Saturday, December 3, 2016

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Christmas Supplies STEM Investigation: Tape Fingerprints

You've been wrapping presents. You have tape everywhere. Your kids want something fun to do. Grab the tape. It's time for a little fingerprint STEM investigation!



There are actually LOTS of ways to "capture" fingerprints! The method I'm sharing today works great for all ages...young preschoolers included! Check out how well it made this fingerprint:



And while we had loads of fun investigating our fingerprints today with tape we bought for wrapping presents (lol!), it occurred to me that you could actually do this STEM investigation any time of the year...as long as you have lots of tape sitting around. (This is me warning you...your kiddos will want to do this over and over and over. With every finger. More than once. But they will love it. And now you are warned!)

Simple Supplies: 

* scotch tape
* #2 pencil (this is important...#3 is much harder to work with!)
* white paper (you could use wrapping paper if you wanted...)
* optional: magnifying glass

Easy How To:

1- Rub the pencil on the paper until you have a nice black spot.

2- Roll your finger in the graphite.



3- Carefully press a piece of tape onto your blackened finger.


4- Carefully stick the tape to a white sheet of paper so you can examine your fingerprint!


Once your kiddos know one way to make fingerprints, they will want to explore their own fingers and prints in amazing detail. This is wonderful! This kind of investigation is at the heart of STEM. As my children tested their own fingerprints, here are some of the things they discovered:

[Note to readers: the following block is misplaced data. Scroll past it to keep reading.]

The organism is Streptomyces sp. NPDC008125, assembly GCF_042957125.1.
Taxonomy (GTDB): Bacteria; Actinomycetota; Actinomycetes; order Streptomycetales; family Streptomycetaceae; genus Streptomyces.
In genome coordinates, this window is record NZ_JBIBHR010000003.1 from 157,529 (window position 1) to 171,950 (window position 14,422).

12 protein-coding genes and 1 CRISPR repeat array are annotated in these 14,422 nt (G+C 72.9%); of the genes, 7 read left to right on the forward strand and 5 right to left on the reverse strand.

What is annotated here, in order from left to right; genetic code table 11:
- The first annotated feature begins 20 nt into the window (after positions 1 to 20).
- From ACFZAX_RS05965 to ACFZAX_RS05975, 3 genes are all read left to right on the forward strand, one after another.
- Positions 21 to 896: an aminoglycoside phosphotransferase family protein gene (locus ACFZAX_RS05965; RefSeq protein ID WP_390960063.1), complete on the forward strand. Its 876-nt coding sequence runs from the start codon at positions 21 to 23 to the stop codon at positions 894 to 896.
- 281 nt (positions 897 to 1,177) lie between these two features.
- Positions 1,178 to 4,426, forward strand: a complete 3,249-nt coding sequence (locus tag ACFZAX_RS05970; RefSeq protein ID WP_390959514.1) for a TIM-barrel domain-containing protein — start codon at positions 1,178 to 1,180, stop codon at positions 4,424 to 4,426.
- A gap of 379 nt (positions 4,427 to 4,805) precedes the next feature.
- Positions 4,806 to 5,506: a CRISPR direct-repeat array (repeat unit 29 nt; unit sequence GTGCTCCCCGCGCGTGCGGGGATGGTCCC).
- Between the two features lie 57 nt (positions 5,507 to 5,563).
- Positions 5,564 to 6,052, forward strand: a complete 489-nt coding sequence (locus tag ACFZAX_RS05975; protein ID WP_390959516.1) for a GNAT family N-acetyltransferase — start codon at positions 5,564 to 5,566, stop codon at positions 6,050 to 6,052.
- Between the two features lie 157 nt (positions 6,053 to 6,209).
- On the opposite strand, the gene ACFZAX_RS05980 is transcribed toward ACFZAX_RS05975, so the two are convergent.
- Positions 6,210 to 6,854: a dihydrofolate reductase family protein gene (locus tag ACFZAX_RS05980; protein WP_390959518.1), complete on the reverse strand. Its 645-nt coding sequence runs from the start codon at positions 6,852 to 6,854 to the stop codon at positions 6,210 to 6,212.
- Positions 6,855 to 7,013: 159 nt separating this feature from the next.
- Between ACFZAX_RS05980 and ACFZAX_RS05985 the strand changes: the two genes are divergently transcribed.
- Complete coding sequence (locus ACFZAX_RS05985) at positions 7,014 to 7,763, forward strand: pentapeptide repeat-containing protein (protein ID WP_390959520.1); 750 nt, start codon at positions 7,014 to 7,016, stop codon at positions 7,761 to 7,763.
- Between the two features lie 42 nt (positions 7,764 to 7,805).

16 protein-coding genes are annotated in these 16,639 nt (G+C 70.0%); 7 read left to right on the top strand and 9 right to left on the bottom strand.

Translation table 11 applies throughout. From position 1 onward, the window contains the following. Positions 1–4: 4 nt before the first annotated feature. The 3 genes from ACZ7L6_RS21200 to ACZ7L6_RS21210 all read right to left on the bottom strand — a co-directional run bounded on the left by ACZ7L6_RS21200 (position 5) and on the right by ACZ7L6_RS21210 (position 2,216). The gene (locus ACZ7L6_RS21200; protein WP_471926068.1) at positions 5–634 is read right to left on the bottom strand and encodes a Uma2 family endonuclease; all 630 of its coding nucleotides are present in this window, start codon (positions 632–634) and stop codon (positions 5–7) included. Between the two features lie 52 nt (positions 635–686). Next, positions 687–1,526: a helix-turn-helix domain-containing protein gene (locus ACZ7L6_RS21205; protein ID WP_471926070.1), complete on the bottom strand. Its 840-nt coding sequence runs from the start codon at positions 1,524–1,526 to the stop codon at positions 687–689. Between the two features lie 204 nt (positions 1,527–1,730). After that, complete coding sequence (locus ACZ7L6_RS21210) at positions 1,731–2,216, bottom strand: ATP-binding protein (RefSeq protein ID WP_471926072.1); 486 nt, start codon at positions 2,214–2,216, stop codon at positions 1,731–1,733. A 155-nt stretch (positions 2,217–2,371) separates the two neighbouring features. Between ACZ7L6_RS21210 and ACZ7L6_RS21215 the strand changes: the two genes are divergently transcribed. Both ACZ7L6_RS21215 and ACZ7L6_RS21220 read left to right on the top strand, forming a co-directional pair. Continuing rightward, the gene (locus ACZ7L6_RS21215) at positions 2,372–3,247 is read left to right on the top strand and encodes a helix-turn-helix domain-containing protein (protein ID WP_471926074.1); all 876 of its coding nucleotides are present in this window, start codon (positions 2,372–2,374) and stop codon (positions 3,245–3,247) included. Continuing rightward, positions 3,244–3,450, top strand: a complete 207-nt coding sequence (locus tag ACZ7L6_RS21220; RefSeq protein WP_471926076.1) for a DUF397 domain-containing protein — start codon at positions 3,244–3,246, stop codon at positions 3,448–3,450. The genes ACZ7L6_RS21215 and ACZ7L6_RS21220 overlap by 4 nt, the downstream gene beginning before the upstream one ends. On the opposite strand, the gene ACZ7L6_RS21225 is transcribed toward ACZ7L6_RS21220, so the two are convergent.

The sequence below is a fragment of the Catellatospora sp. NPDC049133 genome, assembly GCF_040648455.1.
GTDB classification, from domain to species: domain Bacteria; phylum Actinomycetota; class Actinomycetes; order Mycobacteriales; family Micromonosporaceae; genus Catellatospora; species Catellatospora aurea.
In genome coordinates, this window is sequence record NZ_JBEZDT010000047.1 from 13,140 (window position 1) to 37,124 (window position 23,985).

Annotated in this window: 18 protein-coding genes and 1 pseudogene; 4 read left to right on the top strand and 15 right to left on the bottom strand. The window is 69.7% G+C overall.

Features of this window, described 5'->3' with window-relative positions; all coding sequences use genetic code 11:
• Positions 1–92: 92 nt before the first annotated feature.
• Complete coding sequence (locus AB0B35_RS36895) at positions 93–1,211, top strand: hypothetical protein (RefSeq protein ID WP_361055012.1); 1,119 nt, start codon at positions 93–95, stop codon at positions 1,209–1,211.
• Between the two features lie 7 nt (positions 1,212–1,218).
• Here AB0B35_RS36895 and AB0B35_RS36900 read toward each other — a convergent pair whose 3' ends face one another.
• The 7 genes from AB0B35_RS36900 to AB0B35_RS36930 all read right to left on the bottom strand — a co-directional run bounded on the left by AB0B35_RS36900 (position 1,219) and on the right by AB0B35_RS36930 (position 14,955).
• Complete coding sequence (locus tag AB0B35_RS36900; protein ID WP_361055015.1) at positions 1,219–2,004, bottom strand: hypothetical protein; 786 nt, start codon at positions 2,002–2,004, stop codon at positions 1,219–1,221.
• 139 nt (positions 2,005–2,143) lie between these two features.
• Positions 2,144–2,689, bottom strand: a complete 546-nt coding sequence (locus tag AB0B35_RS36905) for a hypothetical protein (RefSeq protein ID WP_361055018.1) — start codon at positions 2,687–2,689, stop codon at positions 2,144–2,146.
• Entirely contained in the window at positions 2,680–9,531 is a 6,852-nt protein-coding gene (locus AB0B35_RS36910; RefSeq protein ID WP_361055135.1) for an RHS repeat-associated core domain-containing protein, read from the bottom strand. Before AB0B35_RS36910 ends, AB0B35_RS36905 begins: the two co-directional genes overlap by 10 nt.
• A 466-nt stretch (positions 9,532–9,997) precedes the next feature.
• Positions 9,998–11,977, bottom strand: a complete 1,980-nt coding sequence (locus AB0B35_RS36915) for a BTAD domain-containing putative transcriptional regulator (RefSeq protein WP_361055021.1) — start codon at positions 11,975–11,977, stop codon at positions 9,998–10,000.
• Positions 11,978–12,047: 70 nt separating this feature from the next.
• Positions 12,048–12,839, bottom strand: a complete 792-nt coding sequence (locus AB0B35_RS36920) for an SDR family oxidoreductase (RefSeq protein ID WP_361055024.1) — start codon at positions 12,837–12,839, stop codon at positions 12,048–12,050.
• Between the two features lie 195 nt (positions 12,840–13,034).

1- Each person has unique fingerprints.

2- Each finger on each hand has unique fingerprints.  (The kids had fun comparing their own fingers, each others' fingers, and famous people's fingerprints like Walt Disney and Malcom X!)

3- There are three main patterns in the prints. (You can learn more about arches, loops, and whorls here.)

4- Fingerprints are made by wrinkles in the skin.

5- When you take a long bath your fingerprints will look a little different. (Fingerprints actually come from folds in your skin during months of growing in utero!)

6- The kids also talked about designing different ways to "capture" and store fingerprints, but they were detailed enough that they deserve a post of their own.  :)

7- Each time you take fingerprints, you should make a new "pile" of graphite...using one "drawing" twice or drawing in the same spot twice doesn't work as well as drawing a new pile of graphite every time.


You could also extend this into a lab where you provide a "mystery" fingerprint and your kids need to figure out who left it...perhaps you "caught" a cookie thief fingerprint!


This week I've been joining up with Sarah at Little Bins for Little Hands and sharing STEM activities you can do with Christmas supplies like wrapping paper, cookie cutters, and tape!



Click HERE to see our BIG collection of *easy* STEM ideas you can do with Christmas supplies!!













Happy Educating,
Carla


I may share at any of these parties!




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